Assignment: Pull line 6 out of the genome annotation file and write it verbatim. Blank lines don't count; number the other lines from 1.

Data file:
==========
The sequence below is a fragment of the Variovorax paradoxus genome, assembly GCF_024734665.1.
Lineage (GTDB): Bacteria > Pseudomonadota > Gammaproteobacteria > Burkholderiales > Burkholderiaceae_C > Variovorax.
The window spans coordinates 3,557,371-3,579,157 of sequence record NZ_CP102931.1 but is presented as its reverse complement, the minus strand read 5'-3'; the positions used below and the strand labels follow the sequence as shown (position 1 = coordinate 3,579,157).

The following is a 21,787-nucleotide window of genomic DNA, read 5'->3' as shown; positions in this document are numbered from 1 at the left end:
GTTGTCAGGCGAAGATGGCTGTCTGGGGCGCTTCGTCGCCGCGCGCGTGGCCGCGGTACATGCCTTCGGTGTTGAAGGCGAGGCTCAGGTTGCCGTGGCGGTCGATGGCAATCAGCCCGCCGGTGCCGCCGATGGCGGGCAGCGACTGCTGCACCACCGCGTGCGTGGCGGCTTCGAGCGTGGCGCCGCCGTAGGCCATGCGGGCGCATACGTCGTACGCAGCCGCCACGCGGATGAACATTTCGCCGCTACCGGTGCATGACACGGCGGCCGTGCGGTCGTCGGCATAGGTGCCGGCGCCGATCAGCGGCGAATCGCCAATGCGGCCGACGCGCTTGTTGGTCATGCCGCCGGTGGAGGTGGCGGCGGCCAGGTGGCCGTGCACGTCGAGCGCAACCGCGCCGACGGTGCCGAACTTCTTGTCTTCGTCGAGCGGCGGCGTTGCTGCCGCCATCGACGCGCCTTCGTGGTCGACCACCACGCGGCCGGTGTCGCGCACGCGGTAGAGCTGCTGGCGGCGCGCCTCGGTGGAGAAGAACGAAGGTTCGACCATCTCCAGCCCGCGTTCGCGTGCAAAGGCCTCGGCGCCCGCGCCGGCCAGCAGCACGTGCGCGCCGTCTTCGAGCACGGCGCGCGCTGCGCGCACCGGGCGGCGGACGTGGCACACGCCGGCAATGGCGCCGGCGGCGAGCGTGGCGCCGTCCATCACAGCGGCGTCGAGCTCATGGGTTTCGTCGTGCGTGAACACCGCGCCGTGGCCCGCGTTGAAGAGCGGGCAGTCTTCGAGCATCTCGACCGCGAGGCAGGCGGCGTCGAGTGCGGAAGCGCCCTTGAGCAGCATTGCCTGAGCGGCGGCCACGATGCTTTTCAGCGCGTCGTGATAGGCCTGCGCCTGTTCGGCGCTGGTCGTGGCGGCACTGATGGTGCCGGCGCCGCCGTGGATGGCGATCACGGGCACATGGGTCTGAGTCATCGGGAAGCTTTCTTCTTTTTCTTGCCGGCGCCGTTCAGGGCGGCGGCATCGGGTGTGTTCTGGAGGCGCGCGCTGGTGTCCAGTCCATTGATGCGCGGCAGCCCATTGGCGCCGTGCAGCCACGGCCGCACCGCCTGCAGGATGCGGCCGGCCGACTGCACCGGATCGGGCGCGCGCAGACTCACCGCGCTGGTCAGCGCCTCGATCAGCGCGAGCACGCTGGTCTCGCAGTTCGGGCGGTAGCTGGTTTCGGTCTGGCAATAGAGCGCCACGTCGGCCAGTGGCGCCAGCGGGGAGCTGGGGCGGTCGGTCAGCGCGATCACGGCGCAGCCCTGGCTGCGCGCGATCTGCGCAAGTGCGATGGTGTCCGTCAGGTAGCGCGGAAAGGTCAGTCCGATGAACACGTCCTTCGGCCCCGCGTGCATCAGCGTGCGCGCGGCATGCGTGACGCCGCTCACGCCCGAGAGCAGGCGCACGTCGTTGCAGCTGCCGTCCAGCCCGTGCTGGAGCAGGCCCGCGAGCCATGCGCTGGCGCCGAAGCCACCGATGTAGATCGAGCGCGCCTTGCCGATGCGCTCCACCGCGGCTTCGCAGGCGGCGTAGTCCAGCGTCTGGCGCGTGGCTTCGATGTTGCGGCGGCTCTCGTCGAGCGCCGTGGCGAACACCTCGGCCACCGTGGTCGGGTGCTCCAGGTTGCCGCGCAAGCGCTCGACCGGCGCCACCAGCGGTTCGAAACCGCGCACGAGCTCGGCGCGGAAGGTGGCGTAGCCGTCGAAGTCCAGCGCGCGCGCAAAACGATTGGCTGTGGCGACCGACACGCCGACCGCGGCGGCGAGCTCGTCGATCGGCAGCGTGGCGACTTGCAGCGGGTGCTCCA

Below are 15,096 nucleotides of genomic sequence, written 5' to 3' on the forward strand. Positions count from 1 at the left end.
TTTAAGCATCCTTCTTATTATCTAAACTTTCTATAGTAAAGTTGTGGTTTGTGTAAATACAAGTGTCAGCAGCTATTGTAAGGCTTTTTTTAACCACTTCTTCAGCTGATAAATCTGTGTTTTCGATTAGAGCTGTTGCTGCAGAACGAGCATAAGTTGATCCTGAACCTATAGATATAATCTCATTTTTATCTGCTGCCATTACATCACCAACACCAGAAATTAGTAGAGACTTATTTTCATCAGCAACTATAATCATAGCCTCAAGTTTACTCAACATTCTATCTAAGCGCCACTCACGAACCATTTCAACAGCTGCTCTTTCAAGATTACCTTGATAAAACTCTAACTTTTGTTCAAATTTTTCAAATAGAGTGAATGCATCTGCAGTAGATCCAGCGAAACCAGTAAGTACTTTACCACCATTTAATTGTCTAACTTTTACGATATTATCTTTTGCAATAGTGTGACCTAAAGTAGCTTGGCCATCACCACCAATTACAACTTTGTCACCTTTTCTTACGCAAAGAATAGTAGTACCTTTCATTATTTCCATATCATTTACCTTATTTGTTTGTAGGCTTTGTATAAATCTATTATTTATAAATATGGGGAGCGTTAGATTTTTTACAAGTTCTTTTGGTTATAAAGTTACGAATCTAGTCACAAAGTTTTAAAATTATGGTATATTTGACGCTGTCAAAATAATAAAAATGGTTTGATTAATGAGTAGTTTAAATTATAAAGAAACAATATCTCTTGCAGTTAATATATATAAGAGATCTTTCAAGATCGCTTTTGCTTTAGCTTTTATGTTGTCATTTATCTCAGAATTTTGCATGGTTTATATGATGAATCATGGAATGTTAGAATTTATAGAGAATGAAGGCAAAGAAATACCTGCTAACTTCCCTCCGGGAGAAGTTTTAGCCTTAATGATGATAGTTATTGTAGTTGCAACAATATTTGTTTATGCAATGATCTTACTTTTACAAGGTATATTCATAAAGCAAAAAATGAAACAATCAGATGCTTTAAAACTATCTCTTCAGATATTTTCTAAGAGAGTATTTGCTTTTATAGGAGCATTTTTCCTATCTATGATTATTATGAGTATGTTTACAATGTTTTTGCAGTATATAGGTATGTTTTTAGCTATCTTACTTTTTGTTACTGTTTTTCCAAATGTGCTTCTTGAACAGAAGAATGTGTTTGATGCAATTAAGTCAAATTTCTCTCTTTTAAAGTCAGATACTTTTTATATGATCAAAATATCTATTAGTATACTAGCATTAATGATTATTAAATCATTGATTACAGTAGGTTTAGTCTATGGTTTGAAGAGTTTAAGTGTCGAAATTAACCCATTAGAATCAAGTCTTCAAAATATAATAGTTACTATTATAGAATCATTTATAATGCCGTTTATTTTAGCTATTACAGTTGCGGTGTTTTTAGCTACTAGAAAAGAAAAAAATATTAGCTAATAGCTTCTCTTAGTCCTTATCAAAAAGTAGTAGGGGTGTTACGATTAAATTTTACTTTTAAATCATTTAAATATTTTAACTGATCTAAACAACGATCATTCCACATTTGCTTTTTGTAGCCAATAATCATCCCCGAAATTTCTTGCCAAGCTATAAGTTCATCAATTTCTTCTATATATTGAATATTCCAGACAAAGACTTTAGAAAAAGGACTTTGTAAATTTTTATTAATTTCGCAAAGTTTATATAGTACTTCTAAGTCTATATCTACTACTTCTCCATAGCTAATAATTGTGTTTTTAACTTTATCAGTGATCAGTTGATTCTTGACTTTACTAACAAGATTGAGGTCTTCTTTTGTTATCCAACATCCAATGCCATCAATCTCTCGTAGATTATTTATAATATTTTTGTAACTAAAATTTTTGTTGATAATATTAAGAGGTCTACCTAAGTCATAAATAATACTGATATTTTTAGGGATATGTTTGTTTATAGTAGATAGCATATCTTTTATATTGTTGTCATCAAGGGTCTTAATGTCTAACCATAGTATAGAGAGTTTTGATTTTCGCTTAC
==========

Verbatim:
Below are 15,096 nucleotides of genomic sequence, written 5' to 3' on the forward strand. Positions count from 1 at the left end.